Where are you currently with funding?
We have been self-financed up until about a month ago, when we took our first investment. We are raising money because to launch, it’s probably as expensive as the software development. But we feel like we’ve had enough accomplishments to this point where we can justify a reasonable valuation.
We’re talking to the angel community and we’ve had some interest from some A-class investors. Right now, our goal is just to get in the marketplace and make sure people know about us.
Tell me more about the features within the platform. How does it all work?
We’re building the app natively in iOS and on Android. You can buy it in the app stores. There are two main components of the app — there’s the director pad, which is the tablet app that allows you to preview, remote control, start and stop recording your live streaming, audio mixing, and the graphics engine. Then we have a capture app, which is the camera app which has all your manual controls, it’s your video camera. Operating it’s relatively straightforward in that scenario.
The other option is you connect directly to IP cameras. In one of our recent accomplishments, we signed a deal with Panasonic where they’re licensing our code to be their mobile solution for their IP cameras.
Is your goal for Cinamaker to be a standalone app or to sell its API to other companies as you did with Panasonic?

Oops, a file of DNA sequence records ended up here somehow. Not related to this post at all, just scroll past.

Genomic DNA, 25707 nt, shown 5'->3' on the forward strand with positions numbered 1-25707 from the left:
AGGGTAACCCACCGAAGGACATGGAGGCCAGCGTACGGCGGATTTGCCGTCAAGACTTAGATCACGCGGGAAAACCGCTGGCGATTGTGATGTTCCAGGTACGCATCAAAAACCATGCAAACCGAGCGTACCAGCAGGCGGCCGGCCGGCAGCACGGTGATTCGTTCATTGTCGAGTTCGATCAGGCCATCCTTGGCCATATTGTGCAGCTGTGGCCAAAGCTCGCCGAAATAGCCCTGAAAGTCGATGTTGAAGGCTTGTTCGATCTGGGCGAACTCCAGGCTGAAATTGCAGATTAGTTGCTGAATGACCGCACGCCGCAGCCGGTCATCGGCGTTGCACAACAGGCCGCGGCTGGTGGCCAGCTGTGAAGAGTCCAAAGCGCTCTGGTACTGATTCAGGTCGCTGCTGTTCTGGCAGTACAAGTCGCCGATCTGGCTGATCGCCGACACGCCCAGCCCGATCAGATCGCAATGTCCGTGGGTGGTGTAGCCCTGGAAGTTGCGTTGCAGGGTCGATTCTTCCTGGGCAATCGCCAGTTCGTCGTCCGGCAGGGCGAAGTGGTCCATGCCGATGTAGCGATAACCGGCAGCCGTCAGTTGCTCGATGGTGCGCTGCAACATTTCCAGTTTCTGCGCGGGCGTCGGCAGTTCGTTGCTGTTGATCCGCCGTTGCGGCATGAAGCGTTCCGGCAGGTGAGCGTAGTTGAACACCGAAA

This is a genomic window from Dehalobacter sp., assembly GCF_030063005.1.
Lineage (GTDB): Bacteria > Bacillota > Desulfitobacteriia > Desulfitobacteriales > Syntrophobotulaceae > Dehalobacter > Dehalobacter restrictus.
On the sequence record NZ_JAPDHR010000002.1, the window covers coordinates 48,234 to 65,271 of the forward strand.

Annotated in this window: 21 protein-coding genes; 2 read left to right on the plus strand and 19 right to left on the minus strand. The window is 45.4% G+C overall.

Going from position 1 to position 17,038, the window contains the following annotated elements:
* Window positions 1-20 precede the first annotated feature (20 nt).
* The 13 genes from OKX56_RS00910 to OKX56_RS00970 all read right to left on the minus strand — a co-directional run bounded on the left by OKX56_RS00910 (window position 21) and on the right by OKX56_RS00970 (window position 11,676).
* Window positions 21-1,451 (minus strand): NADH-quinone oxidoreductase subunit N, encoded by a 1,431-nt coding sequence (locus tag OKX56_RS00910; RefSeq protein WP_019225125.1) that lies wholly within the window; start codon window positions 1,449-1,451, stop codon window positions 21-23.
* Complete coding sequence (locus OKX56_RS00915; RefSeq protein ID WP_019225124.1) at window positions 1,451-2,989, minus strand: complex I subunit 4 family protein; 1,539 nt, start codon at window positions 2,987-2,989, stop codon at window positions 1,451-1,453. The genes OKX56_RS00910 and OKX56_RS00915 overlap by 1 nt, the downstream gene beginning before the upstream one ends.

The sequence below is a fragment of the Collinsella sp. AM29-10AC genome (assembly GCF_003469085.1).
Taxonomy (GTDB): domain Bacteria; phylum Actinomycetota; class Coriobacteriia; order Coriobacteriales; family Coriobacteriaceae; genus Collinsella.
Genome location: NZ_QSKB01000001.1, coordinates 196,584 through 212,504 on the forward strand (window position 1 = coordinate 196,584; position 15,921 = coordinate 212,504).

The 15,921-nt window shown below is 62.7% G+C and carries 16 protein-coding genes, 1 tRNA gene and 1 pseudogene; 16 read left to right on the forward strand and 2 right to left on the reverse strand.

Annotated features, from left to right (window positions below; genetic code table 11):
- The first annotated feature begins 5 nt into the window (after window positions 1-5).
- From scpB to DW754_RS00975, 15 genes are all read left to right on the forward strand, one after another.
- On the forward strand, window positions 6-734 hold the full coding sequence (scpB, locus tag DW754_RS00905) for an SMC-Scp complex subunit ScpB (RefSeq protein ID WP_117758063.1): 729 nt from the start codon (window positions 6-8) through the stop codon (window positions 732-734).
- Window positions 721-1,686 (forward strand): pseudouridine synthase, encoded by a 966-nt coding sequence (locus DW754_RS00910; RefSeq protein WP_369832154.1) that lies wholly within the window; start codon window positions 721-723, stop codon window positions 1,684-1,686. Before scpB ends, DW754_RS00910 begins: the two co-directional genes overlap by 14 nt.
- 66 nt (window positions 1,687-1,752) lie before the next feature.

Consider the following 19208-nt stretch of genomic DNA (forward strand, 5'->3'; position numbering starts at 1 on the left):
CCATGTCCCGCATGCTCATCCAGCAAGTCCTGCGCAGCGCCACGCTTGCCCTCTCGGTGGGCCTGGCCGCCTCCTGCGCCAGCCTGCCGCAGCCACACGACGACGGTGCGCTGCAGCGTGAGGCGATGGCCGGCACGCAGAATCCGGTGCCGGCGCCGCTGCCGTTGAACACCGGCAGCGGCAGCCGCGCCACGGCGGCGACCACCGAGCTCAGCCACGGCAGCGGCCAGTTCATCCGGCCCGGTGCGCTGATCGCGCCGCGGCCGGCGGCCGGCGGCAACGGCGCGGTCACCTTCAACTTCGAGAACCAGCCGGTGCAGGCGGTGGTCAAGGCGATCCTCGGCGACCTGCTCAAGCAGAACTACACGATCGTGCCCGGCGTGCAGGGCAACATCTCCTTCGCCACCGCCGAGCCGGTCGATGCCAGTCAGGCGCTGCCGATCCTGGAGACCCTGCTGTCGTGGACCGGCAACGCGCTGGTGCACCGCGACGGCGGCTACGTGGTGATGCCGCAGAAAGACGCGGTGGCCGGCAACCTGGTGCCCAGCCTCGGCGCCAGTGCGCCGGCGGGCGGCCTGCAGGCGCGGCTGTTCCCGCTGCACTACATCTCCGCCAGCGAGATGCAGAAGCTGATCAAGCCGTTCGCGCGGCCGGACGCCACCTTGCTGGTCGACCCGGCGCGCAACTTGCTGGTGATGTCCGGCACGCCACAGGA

Our goal now is to be the destination solution for folks live-streaming with multi-camera recording. We’re gonna be opportunistic as a small business and see what’s out there. There’s R&D we’re doing that we will launch products as SDKs because we’re gonna be adding capabilities to our app that can be valuable to other people. That’s definitely a model we should consider as a technology creator and leader in that space.
What’s your revenue model?
We will charge for a professional version, but our goal is to make the app free and offer a lot of value so it’s less of a trial and more of a tool for 90 percent of the people that download it. If you want to pay, you can get rid of our banner and get the remaining 10 percent of the features. Those I think will be for people who take it seriously, the You-Tuber, the corporate marketer, the event people. The price is gonna be a $49 a month subscription.
What are some lessons you’ve learned in the last couple of years as a startup founder?
You have to be a special kind of person to take on endeavors like this. You have to validate your idea as you develop it. Taking care of intellectual property early, very important. Trying to maintain a steady vision, having realistic goals. Withstanding the ups and downs while paying attention to the downs to make sure you’re on track. We feel we’ve done a lot of that along the way and that’s allowed for the continued investment in the product.
What’s next for Cinamaker aside from the product launch?
We are very serious about R&D. Our product was R&D. It started out as, “Hey, do you think we can do this, or how would this work?” And then, “How far can we push the envelope with video streaming? Can we get four streams? Can we get six?” But there’s a whole bunch of other neat innovations that we are working on. We’re leveraging some of our core technology around multi-camera and live and trying to work that into some of these new business models that are evolving. We’ll keep improving our product.